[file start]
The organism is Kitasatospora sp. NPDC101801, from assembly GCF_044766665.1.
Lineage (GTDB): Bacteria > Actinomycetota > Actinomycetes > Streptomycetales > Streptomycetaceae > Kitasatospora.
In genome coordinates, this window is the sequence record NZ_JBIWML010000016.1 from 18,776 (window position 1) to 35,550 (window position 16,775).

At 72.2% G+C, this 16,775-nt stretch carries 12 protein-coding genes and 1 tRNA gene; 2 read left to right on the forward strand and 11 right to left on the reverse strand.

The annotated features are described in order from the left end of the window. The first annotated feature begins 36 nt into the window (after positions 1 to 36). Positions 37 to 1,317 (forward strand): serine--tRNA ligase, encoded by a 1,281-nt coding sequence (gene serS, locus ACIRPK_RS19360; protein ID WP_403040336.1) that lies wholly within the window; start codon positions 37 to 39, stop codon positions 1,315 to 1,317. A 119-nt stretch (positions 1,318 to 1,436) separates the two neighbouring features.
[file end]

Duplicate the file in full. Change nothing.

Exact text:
The organism is Kitasatospora sp. NPDC101801, from assembly GCF_044766665.1.
Lineage (GTDB): Bacteria > Actinomycetota > Actinomycetes > Streptomycetales > Streptomycetaceae > Kitasatospora.
In genome coordinates, this window is the sequence record NZ_JBIWML010000016.1 from 18,776 (window position 1) to 35,550 (window position 16,775).

At 72.2% G+C, this 16,775-nt stretch carries 12 protein-coding genes and 1 tRNA gene; 2 read left to right on the forward strand and 11 right to left on the reverse strand.

The annotated features are described in order from the left end of the window. The first annotated feature begins 36 nt into the window (after positions 1 to 36). Positions 37 to 1,317 (forward strand): serine--tRNA ligase, encoded by a 1,281-nt coding sequence (gene serS, locus ACIRPK_RS19360; protein ID WP_403040336.1) that lies wholly within the window; start codon positions 37 to 39, stop codon positions 1,315 to 1,317. A 119-nt stretch (positions 1,318 to 1,436) separates the two neighbouring features.